NOT THE BOSS OF ME: The Psychos are a colourful bunch to say the least, and reinforce the increasingly common theme that in the event of a zombie outbreak, the living would likely be more dangerous than the dead. Of course, this being a Capcom game, bosses were always going to figure somewhere, but at least the offerings here are imaginative, and each one is different. Unlike the respawning zombies, once the Psychos are dead, they stay dead – with the exception of the escaped convicts terrorising the Mall’s central leisure park, who, for some reason, will respawn every day, and are among the more infuriating Psychos to boot.

The NPCs are often the highlight of Dead Rising, whether it’s the lingerie model who’s so grateful for being saved that she’ll call you back to the security room safehouse at the 11th hour to snap some saucy shots of her, or someone more integral like Carlito, the terrorist who masterminded the outbreak by stealing a specimen of the artificially-mutated wasp larvae that had caused a similar catastrophe in his hometown, before the government swept in to “cleanse” it. The point is, they’ve all got personalities, and whether you’re fighting them or rescuing them, those personalities come through. In the Psychos it’s an easy sell, as they wear their craziness right their on their sleeves, or their necklace of ears, or their shopping cart of death.

Thankfully, Frank is a hardy chap. Resourceful and adaptable, he can find up to 250 items to use as weapons, or upgrade his abilities to include zombie-crowd-surfing, professional wrestling moves and increased speed, damage and defence. Scattered food items refill health, or he can find a blender in one of the numerous restaurants and mix himself up a special smoothie to add temporary buffs. The weapons range from incredibly useful (samurai sword, Uzi), through bizarre (bowling ball, MegaMan blaster, shower head) to fairly useless (cuddly toy, traffic cone), but Capcom are nothing if not diverse in their design. Coupled with the option to dick around in the clothing stores and experiment with outfits and props, Dead Rising has one of the best approaches to zombie infestation ever. How many other games let you dress up in a blue and white checked Gingham dress, a MegaMan helmet and military issue boots while riding a skateboard around a shopping mall knocking zombies down with a bowling ball?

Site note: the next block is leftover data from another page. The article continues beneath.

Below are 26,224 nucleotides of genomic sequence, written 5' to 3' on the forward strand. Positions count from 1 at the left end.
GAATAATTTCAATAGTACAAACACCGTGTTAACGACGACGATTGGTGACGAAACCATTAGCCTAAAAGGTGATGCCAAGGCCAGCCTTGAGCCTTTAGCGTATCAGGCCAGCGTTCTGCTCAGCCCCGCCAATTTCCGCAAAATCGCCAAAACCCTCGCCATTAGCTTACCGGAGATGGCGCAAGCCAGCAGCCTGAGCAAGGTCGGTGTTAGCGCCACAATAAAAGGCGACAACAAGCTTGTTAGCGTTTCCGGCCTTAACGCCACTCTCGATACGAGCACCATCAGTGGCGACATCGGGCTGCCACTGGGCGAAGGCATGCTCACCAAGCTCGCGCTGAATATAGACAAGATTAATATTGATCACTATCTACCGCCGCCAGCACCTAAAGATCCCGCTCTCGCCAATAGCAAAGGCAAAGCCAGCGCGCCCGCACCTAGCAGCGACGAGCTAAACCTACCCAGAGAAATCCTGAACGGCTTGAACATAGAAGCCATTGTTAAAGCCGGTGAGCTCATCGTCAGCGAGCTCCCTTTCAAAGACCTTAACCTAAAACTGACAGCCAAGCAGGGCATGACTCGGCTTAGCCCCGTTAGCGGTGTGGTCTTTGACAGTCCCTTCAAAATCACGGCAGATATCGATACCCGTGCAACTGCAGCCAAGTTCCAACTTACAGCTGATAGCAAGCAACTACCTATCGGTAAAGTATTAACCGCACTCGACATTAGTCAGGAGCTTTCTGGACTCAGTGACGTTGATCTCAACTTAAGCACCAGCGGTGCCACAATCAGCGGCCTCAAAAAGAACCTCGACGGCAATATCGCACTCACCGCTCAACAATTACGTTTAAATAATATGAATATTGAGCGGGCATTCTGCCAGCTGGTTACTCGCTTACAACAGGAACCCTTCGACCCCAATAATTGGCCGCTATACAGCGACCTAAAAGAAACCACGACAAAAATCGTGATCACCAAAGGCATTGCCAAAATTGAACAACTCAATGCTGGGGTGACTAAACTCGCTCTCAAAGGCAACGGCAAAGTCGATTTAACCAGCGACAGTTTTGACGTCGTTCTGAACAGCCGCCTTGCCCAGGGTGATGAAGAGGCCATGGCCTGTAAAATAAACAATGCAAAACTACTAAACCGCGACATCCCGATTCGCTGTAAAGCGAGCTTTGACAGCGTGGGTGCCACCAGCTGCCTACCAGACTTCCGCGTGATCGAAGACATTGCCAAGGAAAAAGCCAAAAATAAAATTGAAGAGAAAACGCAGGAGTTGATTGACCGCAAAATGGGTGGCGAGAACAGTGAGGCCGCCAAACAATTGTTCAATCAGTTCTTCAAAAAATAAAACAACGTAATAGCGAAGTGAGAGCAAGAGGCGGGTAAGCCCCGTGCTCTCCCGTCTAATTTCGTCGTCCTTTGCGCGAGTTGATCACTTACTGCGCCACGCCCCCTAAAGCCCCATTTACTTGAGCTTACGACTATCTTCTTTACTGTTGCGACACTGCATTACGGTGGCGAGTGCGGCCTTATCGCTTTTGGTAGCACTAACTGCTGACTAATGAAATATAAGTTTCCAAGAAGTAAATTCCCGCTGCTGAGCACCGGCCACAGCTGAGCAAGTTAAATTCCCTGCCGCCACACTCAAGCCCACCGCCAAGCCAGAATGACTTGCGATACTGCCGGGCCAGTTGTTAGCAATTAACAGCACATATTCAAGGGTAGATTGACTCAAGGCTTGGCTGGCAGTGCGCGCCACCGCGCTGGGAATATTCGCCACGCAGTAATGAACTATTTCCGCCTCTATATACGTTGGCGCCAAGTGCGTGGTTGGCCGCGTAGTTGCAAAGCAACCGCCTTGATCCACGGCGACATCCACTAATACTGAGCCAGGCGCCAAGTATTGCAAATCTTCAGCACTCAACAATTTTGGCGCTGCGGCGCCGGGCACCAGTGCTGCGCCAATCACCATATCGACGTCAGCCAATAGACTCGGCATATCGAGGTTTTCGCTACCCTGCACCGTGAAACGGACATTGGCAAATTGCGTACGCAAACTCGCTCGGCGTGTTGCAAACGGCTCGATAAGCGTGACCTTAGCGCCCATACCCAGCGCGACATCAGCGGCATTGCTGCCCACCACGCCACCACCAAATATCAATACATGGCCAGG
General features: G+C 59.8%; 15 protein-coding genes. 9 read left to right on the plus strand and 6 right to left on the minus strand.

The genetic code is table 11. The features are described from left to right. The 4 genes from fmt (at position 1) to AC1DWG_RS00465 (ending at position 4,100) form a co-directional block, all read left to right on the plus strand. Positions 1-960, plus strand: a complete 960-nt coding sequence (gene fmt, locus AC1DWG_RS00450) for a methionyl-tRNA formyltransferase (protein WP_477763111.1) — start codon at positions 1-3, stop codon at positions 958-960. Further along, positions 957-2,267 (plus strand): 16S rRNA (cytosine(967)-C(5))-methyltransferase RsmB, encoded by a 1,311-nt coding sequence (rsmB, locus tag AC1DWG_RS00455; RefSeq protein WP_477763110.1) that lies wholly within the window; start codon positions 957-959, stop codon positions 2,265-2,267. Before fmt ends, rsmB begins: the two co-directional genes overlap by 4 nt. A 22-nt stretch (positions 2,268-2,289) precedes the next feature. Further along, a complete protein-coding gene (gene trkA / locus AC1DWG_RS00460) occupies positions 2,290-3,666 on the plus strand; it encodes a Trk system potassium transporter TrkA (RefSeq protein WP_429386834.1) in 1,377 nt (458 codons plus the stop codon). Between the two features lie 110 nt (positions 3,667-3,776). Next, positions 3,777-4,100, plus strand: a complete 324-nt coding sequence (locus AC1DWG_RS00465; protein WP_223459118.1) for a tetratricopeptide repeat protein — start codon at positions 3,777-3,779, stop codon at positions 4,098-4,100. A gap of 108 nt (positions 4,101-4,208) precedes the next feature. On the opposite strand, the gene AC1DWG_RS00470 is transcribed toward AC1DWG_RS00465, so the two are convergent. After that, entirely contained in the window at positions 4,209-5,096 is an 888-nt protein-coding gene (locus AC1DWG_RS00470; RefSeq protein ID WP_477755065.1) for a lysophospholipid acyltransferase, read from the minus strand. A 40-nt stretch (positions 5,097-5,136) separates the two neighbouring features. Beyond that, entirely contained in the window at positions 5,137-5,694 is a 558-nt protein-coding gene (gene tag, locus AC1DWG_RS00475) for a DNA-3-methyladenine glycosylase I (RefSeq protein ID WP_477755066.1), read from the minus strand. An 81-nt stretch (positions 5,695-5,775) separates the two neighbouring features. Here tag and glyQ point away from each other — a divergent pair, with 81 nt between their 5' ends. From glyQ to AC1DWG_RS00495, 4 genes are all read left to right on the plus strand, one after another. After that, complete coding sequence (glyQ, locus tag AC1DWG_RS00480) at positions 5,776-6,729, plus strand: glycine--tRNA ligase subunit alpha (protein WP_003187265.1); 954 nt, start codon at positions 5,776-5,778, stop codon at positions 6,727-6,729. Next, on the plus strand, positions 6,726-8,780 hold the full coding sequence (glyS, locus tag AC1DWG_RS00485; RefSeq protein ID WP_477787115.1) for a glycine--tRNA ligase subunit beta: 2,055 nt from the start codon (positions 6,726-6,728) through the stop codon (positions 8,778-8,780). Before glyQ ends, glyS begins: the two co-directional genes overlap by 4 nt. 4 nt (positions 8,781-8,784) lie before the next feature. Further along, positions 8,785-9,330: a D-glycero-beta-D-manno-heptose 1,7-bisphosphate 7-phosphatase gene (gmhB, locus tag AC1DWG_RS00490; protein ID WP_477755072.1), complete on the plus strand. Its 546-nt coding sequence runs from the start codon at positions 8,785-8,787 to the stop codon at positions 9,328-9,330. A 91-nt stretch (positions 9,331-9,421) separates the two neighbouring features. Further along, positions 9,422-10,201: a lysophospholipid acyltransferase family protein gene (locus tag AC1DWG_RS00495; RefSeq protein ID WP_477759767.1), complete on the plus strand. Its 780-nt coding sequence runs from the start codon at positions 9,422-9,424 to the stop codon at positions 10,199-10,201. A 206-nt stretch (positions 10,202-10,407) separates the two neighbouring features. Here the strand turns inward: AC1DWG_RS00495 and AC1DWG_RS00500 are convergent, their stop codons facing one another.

THAT DAMN CAMERA: At the heart of Dead Rising is a straightforward 3rd-Person action game with a clear set of objectives. What makes it special is what Capcom throw into the mix to flesh out the story, bolster the runtime and populate the sandbox: Psychos, survivors, clothing stores, shortcuts. But the most important element both inside and outside the main game is Frank’s camera, the device by which he makes his living. At even the merest possibility of a juicy opportunity, the thing leaps unbidden to his hand like the gun of a trigger happy security guard. Before conscious thoughts of personal safety or incidental heroism come to mind, Frank’s camera is already snapping up scoops and earning him money.

Prestige Points, or PP, are Dead Rising’s version of XP and are earned for particularly cool shots. Photos come in five categories: Action (someone firing a gun, for example), Horror (a survivor copping the business end of a zombie’s teeth), Comedy (slap a traffic cone on the head of a shambling corpse and snap away), Drama (capture a tender moment in the security room, maybe) and Erotica (down Jessie’s top works pretty well). Setting up these opportunities and capturing them is as much fun as anything else Dead Rising lets you get up to, and makes the camera an essential tool throughout.

Although you can only save your game at the security room, Dead Rising employs an interesting mechanic whereby you’re given the option each time of starting a new game with all of your unlocked skills and PP. It makes it easy to get a short boost to begin with when you can run through the opening twenty minutes a few times to upgrade your health and stockpile a weapon or two, but it’s mostly to reinforce the idea that your actions in a playthrough are permanent. Once you miss a case, you can either restart or accept your fate – who knows, you might still save a lot of lives.

SEEN ONE ZOMBIE, SEEN ‘EM ALL: The appeal of Dead Rising is a simple case of the good outweighing the bad. Criticisms were levelled against Frank’s sluggish movements, the unfair difficulty spiking and on-screen text that was unreadable on a standard definition TV (and remember that this was in 2006, when most hadn’t upgraded to HD yet). Despite a petition by consumers and forumites, Capcom held their ground and refused to patch the troublesome text, standing by their decision and ambition to make Dead Rising one of the first truly high definition games.

Besides the critical digs there were also legal wrangles threatening to bury Dead Rising. A lawsuit was brought against Capcom by MKR, the company who owns the rights to both Dawn of the Dead films, citing similarities, but the case was thrown out following the Judge’s ruling that “humans battling zombies in a shopping mall” is “wholly unprotectable”. Of course, there’s also the disclaimer that Capcom themselves put on the box to distance it entirely from the works of George A. Romero.